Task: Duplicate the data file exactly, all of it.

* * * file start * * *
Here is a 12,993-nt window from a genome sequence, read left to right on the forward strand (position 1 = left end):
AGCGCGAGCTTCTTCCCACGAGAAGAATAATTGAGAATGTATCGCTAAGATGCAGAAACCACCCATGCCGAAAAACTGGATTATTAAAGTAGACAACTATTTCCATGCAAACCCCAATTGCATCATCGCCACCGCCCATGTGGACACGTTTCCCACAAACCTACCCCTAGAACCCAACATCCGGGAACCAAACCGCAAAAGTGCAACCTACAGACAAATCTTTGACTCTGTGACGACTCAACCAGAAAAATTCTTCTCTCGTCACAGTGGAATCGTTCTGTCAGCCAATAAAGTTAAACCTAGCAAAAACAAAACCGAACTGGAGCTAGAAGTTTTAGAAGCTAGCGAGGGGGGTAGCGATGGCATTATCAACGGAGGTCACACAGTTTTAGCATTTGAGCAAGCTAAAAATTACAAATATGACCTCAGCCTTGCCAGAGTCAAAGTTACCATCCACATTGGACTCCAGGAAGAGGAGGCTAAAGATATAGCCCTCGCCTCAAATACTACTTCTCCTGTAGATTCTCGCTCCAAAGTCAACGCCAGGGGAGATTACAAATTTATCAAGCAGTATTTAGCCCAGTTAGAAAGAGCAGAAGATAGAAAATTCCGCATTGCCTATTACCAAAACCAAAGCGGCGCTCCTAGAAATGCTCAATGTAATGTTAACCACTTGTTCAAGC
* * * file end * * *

Here is a 12,993-nt window from a genome sequence, read left to right on the forward strand (position 1 = left end):
AGCGCGAGCTTCTTCCCACGAGAAGAATAATTGAGAATGTATCGCTAAGATGCAGAAACCACCCATGCCGAAAAACTGGATTATTAAAGTAGACAACTATTTCCATGCAAACCCCAATTGCATCATCGCCACCGCCCATGTGGACACGTTTCCCACAAACCTACCCCTAGAACCCAACATCCGGGAACCAAACCGCAAAAGTGCAACCTACAGACAAATCTTTGACTCTGTGACGACTCAACCAGAAAAATTCTTCTCTCGTCACAGTGGAATCGTTCTGTCAGCCAATAAAGTTAAACCTAGCAAAAACAAAACCGAACTGGAGCTAGAAGTTTTAGAAGCTAGCGAGGGGGGTAGCGATGGCATTATCAACGGAGGTCACACAGTTTTAGCATTTGAGCAAGCTAAAAATTACAAATATGACCTCAGCCTTGCCAGAGTCAAAGTTACCATCCACATTGGACTCCAGGAAGAGGAGGCTAAAGATATAGCCCTCGCCTCAAATACTACTTCTCCTGTAGATTCTCGCTCCAAAGTCAACGCCAGGGGAGATTACAAATTTATCAAGCAGTATTTAGCCCAGTTAGAAAGAGCAGAAGATAGAAAATTCCGCATTGCCTATTACCAAAACCAAAGCGGCGCTCCTAGAAATGCTCAATGTAATGTTAACCACTTGTTCAAGC